However, diabetes and cirrhosis are not the only health problems that VanRensselaer faces. Due to her diagnoses, she has had several very serious complications that sometimes go hand-in-hand with her health issues.

“From there, I went through a lot of complications,” said VanRensselaer. “I have what they call esophageal varices that bleed in the esophagus, like polyps. I have to have scopes done frequently, and when they find them, they band them so I don’t bleed out. With the cirrhosis, my platelets are really low. I’m a bleeder. My white count is so low that I’m at risk for catching infections, between having diabetes and a fatty liver.

“I also have portal hypertension, and I’ve ended up with clots in my portal vein. I’m at risk for blood clots. As well, I have severe fatigue and sleep problems. Sometimes, I have confusion. I get encephalitis (inflammation) of the brain where the toxins build up, and it causes some confusion.”

Having been registered nurse, VanRensselaer understands just how critical her diagnosis is.

“With my confusion, the doctor said I shouldn’t work anymore,” said VanRensselaer. “Being a registered nurse, I was scared that I was going to give somebody the wrong medicine or something like that.”

Since leaving her nursing job, VanRensselaer’s doctors have told her that she is going to need a liver transplant in order to save her life.

“I just went through the transplant evaluation,” said VanRensselaer. “They started it in September because I’ve been in the hospital four times since February. I kept getting sepsis with bacteria in my blood. They don’t know why. They just think that my immune system is so low that I keep getting infections.

“I went to see the surgeon for the transplant evaluation, and he said they are beginning to look away from the Model for End-Stage Liver Disease (MELD) scores because (of) people like me. My MELD score isn’t too bad, but with all my side effects and all the problems I’m having, it is looking like end-stage cirrhosis as to where I need a new liver.”

VanRensselaer is being treated at Vanderbilt University Medical Center. Although Vanderbilt does partial liver transplants, VanRensselaer was told that she was not a good candidate for a partial transplant, but instead, needed a total liver transplant because of all of her risk factors due to bleeding and blood clots.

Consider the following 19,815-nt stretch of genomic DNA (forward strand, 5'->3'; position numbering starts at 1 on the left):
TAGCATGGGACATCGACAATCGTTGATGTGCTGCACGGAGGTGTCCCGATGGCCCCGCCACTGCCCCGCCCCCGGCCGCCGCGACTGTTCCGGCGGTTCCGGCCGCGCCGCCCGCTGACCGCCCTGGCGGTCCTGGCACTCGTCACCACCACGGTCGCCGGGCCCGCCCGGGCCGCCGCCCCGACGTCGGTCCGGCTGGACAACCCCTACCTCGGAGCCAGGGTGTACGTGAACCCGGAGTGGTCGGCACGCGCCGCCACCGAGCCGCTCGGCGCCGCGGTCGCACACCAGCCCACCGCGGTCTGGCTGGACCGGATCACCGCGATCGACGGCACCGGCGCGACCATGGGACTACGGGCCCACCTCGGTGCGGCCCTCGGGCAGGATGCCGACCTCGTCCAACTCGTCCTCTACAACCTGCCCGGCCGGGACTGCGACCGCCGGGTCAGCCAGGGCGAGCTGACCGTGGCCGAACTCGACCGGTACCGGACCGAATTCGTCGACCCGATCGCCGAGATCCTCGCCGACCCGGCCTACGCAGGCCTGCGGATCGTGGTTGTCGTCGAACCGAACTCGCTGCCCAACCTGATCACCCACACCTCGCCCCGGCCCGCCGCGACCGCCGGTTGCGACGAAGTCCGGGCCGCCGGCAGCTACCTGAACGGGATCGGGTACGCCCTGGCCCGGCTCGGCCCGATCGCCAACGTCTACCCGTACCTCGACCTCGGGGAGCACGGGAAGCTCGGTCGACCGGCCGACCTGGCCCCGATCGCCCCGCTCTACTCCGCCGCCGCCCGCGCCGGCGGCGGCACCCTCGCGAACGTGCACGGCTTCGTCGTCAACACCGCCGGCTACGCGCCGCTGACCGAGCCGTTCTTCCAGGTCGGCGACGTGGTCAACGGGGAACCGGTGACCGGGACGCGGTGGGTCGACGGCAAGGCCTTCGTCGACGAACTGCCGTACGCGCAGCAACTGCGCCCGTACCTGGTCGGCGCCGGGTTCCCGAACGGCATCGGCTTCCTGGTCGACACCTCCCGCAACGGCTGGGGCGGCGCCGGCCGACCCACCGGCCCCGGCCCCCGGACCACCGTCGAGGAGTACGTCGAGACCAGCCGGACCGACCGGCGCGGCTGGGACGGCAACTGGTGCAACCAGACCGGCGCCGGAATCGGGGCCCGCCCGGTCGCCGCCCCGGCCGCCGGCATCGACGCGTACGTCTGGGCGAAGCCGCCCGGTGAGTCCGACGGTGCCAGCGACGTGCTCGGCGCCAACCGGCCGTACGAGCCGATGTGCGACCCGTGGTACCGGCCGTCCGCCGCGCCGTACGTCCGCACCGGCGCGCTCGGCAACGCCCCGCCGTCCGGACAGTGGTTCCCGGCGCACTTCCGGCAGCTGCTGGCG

“They, now, do living donors at Vanderbilt, but the surgeon said I’m not a candidate because I have too many risk factors due to bleeding and the clots,” said VanRensselaer. “My grandson was going to donate a portion of his liver to me, but the surgeon said, because of all my risk factors, I have to have a whole liver and not just a partial.”

But for VanRensselaer, finding a donor is only part of the battle.

“To be on the transplant list, you have to prove that you’ve got the money to pay for medications and other stuff, or else they won’t do it,” said VanRensselaer. “I have insurance, but it is the co-payments that are quite high. Being on a fixed income, I don’t have much money to spare. I do have a little bit put away, but it’s not going to be enough to pay for everything.”

Knowing time is of the essence, VanRensselaer and her husband Richard have started a GoFundMe page in order to raise enough money for VanRensselaer to qualify for the surgery.

“I’ve been putting it on Facebook,” said VanRensselaer. “I opened up an account at my bank. That account is specifically for money that comes in through the GoFundMe.

“My husband goes down to Twice Daily in Hartsville for coffee once in a while. One of the girls said he looks like her grandpa. The girls down there asked him how I was doing. He told them that I was on the liver transplant list, and they all came down and gave money. They are just so wonderful.”

VanRensselaer went on to express gratitude for her neighbors who have been there to lend a helping hand throughout her lengthy health crisis.

For anyone interested in reaching out to VanRensselaer with assistance, a link can be found on her Facebook page, which is directly connected to her GoFundMe page.


Hartsville
Leaving a legacy of leadership

Some believe that if you want to have a winning football program, you need to make sure you have a good band.

And for years, the Trousdale County Marching Yellow Jackets have stood alongside of the Trousdale County High School (TCHS) football team and its rich tradition of success.

“(The band) is one of the faces of the success of Trousdale County, an academic system, an athletic system, and an arts system ... we have it all,” said Trousdale County Schools Band Director Rob Joines. “We represent success and excellence.

“I’m very proud of our kids. They have been working very hard all summer. We had to rely on our own student leaders for most of the summer, and it was great teamwork from everyone involved.”

Although teamwork is central to the band’s success when performing, the collaboration of its members helps to provide a well-orchestrated community experience.

“We all work together,” said Joines. “At the home games on Friday nights, the ba--nd marches down the hill with a police escort. The cheerleaders greet us at the gate, do a cheer, and form a tunnel as we come in. We march in and do a pre-game show. It’s all well-orchestrated. It’s really a community experience.

“(For example), it’s like going to a (University of Tennessee) football game, where the band plays a huge part in it. It’s great scoring touchdowns, but it is even more fun when the band is playing ‘Rocky Top.’ ”

What is uniquely different about the Marching Yellow Jackets is that the band is made up of students in grades 7-12 due to the school district’s small size. This year, the band has 34 members, 19 of which are in middle school and high-school underclassmen.